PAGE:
Carrie Bickmore, who lost her husband Greg Lange to brain cancer in 2010, has taken to Instagram to share her love and support with Johnny Ruffo.
On Thursday, the former Home And Away star revealed he had undergone emergency brain surgery.
"On Sunday I went into hospital with a migraine," Johnny told TV WEEK. "I had to have emergency surgery to have a brain tumour removed. I am on the mend and feeling positive. Keep me in your thoughts."
Family, friends and fans alike have since taken to social media to wish the 29-year-old well -- including the much-loved television personality and devoted brain cancer campaigner.
Taking to Instagram, Carrie, 36, wrote: "Devastating news for Johnny Ruffo. Thinking of you mate during this scary time."
The Project co-host shared her message alongside a confronting photo of the 2011 X-Factor finalist, which showed a dramatic post-surgery scar -- bruised and swollen -- running across the top of his forehead.
Carrie introduced her Beanies 4 Brain Cancer initiative during her Logies acceptance speech in 2015 to widespread acclaim.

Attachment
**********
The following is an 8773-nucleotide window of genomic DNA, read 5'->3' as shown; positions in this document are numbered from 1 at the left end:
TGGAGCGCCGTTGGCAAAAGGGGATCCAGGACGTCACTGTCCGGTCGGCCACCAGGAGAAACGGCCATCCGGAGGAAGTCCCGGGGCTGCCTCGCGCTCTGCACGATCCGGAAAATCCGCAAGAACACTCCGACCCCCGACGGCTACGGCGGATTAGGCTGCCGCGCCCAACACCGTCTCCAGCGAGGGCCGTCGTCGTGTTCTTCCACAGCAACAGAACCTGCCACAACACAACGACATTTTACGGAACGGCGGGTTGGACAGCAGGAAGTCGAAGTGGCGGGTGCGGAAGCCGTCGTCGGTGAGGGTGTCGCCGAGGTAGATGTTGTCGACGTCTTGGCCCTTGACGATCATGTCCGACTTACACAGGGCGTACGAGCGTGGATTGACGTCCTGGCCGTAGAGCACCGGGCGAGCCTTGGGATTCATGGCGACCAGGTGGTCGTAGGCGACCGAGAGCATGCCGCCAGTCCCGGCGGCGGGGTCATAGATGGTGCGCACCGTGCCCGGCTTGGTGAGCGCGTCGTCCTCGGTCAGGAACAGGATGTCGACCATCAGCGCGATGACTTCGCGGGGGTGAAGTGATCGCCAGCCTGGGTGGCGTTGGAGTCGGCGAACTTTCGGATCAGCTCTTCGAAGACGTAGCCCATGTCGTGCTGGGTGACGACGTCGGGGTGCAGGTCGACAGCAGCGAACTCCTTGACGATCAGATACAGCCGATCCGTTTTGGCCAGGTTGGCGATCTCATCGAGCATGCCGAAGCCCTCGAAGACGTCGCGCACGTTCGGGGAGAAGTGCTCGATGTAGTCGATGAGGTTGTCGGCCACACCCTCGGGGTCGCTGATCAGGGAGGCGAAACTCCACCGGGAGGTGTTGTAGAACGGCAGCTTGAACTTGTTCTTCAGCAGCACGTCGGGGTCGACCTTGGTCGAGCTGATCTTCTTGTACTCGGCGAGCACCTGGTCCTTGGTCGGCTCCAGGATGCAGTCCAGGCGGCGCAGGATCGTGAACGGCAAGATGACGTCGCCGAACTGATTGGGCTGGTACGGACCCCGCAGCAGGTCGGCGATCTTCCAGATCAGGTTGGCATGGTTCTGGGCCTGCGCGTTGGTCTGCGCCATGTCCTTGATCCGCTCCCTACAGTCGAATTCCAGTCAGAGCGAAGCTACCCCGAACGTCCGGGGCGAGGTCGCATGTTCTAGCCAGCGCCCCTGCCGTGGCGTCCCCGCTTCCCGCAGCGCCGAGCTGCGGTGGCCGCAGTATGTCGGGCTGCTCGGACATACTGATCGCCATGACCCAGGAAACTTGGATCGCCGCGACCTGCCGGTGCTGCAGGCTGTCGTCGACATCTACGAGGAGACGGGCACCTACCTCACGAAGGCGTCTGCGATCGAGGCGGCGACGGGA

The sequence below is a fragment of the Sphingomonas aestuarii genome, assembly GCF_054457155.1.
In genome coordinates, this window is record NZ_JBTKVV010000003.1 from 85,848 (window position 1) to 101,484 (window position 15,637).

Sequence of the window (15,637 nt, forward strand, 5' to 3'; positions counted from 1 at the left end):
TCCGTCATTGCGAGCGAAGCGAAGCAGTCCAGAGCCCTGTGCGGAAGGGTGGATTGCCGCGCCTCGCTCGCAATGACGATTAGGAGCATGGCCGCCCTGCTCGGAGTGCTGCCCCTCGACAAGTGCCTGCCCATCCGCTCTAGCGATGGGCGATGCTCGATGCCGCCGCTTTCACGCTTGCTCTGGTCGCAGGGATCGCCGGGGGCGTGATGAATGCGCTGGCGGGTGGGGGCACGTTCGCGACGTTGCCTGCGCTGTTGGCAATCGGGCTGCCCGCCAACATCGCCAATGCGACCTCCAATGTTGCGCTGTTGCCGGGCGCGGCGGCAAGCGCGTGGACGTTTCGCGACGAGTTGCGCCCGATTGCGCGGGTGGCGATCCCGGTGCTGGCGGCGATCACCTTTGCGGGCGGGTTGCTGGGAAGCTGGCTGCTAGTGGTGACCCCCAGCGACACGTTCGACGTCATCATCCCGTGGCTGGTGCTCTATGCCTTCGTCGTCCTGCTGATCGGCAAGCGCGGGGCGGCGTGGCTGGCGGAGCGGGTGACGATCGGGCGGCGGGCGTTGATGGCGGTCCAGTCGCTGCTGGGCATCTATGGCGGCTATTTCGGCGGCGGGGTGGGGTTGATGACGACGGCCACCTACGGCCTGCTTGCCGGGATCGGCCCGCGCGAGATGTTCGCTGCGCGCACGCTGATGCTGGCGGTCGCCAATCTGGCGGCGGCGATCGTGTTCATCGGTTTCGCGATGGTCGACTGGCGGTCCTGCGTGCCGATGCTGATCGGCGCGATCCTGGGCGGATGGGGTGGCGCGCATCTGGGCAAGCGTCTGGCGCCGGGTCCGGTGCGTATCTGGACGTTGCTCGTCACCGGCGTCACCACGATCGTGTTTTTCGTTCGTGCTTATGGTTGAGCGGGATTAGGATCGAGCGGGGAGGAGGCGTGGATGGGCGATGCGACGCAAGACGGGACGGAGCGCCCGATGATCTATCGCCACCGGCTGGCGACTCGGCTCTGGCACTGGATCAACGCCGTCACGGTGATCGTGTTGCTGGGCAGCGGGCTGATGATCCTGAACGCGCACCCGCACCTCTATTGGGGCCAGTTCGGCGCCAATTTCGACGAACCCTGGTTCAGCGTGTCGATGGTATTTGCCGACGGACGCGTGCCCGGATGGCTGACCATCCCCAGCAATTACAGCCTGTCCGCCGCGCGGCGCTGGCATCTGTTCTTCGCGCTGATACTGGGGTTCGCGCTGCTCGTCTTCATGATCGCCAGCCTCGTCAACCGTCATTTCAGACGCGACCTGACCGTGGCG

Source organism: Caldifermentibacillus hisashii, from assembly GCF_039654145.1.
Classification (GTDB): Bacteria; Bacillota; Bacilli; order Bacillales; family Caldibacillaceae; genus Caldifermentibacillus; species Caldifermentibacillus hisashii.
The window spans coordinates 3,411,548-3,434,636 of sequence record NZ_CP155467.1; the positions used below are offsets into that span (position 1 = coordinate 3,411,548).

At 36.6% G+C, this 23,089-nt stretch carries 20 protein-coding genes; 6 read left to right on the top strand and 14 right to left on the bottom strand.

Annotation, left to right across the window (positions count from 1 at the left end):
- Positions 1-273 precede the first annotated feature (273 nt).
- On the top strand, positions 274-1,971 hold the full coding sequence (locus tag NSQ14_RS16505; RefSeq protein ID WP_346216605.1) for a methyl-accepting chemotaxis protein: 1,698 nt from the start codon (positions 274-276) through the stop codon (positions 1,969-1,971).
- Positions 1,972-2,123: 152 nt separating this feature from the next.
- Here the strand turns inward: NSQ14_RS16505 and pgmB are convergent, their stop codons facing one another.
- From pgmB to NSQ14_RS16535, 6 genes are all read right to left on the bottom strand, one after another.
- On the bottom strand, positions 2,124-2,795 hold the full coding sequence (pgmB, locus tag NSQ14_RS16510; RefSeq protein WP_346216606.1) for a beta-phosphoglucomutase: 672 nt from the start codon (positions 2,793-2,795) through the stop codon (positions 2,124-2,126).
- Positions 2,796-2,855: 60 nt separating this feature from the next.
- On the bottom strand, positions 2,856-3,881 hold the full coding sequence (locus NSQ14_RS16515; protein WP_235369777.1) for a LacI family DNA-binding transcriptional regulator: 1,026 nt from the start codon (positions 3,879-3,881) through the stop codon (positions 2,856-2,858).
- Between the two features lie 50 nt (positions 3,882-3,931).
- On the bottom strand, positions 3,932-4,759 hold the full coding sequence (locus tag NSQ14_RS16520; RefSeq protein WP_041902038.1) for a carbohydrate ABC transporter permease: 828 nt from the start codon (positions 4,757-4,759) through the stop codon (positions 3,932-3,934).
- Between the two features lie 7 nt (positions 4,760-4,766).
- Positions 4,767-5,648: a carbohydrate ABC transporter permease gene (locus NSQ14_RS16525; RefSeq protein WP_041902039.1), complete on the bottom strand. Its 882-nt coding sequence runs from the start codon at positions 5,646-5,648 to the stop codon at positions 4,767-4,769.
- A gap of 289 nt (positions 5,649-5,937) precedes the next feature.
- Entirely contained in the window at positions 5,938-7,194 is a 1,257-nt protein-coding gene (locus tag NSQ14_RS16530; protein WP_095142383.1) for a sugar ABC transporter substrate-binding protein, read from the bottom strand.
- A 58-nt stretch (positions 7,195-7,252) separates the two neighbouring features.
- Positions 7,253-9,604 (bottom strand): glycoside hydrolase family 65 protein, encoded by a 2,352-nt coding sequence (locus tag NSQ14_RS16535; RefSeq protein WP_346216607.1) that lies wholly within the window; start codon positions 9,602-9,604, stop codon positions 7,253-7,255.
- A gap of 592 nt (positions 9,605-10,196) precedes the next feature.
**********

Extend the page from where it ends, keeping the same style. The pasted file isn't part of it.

In the emotional speech, the Australian-native donned a bright blue beanie and implored those watching to wear one the next day in support those suffering from brain cancer.
"I'm going to use the two minutes that I have up here… to talk about something incredibly close to my heart. I want to talk to you about brain cancer," she said.
"Everyone thinks it's this rare form of cancer. It's not. It kills more people under 40 than any other cancer. It kills more kids than any other disease. And it receives next to no funding, which is ludicrous."
WATCH: Carrie's impassioned speech has gone down in Logie history. Post continues...
She also spoke about her late husband's tragic ordeal.
"Over ten years I watched him suffer multiple seizures a day, lose feeling down one side of his body, saw his three-year-old push him in his wheelchair because he couldn't walk anymore," she told the audience.
"He was an incredibly brave man, he was a great dad, he was a great husband, he was a great brother and he was a great friend but he shouldn't of have to go through that."
She added: "Throughout his cancer journey he used to wear a lot of beanies, and that was because he was embarrassed about his scars. Beanies are cool."
The three-time Logie winner finished her speech with a moving dedication.
"I want to dedicate this award to anyone who is going through a really s--t time right now, anyone who is supporting someone through a really tough time right now, please believe that there will be a brighter day for you," she said.
Since then she has become a figurehead for the cancer and has used her profile to raise awareness and crucial funds for research into treatment options for sufferers of the illness.